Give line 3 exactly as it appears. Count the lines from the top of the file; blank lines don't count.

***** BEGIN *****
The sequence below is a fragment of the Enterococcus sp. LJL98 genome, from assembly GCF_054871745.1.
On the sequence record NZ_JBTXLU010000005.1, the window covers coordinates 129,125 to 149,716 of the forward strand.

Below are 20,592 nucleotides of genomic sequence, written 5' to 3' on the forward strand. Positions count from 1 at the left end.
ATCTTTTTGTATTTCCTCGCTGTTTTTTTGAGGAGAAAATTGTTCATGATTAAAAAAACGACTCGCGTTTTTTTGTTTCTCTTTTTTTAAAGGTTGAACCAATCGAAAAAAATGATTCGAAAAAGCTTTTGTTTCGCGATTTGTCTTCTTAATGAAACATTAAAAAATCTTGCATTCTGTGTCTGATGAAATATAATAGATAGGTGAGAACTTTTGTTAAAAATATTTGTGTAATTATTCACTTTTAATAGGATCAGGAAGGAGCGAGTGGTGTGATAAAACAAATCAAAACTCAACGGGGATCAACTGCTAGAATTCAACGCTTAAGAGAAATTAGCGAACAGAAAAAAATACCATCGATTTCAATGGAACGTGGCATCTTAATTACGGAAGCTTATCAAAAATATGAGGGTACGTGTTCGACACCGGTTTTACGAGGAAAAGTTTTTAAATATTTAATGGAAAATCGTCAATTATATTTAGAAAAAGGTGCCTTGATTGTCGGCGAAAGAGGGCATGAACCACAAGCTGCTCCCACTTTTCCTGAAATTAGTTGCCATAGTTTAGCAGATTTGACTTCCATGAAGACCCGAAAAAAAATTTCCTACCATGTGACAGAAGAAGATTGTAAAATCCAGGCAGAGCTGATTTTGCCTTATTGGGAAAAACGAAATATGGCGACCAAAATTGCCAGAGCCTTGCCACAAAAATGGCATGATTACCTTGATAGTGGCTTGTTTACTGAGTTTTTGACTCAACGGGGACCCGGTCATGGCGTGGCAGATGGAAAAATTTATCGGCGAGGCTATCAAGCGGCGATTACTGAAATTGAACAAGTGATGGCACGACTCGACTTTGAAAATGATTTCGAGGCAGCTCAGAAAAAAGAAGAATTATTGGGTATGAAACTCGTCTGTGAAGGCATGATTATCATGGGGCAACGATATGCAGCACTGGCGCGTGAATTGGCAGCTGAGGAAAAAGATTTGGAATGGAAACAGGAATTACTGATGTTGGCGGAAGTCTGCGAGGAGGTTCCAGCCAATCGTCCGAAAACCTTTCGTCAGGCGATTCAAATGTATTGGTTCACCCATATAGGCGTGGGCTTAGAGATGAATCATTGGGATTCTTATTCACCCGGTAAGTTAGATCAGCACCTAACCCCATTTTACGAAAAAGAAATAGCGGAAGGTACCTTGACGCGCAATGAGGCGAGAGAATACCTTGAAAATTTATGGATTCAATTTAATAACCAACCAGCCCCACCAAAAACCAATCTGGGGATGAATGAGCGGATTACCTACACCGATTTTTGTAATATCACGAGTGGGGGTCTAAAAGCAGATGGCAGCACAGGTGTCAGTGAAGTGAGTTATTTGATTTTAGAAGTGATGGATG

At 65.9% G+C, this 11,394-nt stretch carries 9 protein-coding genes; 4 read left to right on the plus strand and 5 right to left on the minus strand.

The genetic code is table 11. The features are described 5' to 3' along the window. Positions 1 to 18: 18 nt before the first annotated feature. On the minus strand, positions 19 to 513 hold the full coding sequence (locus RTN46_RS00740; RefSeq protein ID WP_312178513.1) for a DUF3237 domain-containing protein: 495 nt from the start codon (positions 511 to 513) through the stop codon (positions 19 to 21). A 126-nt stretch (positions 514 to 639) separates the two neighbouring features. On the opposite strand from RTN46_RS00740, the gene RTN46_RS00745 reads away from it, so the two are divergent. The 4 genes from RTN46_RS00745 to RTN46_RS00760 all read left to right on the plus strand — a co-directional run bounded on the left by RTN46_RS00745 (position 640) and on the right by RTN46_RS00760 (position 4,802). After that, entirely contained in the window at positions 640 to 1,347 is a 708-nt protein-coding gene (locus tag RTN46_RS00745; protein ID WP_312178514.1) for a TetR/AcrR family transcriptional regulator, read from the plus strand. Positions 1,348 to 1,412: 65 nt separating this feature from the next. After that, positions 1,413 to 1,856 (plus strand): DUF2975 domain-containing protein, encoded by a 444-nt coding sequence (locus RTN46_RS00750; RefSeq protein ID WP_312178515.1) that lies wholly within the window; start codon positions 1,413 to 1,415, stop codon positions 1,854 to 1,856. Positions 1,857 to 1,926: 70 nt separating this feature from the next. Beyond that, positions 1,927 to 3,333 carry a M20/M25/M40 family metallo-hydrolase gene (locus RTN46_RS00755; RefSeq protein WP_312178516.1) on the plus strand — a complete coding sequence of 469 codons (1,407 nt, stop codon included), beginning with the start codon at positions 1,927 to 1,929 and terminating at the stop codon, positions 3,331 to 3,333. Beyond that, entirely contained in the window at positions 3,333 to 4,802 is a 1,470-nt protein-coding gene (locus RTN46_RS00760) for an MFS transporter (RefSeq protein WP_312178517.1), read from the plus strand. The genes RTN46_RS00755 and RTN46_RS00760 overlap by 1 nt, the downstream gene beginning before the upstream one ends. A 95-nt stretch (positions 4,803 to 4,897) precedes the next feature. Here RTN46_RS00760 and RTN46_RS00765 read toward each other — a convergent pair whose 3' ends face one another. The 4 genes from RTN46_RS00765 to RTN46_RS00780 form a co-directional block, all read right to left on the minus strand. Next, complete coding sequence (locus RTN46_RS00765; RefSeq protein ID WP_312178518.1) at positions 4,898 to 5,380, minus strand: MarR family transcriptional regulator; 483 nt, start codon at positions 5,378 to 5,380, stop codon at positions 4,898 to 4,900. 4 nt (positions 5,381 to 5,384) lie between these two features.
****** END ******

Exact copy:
Below are 20,592 nucleotides of genomic sequence, written 5' to 3' on the forward strand. Positions count from 1 at the left end.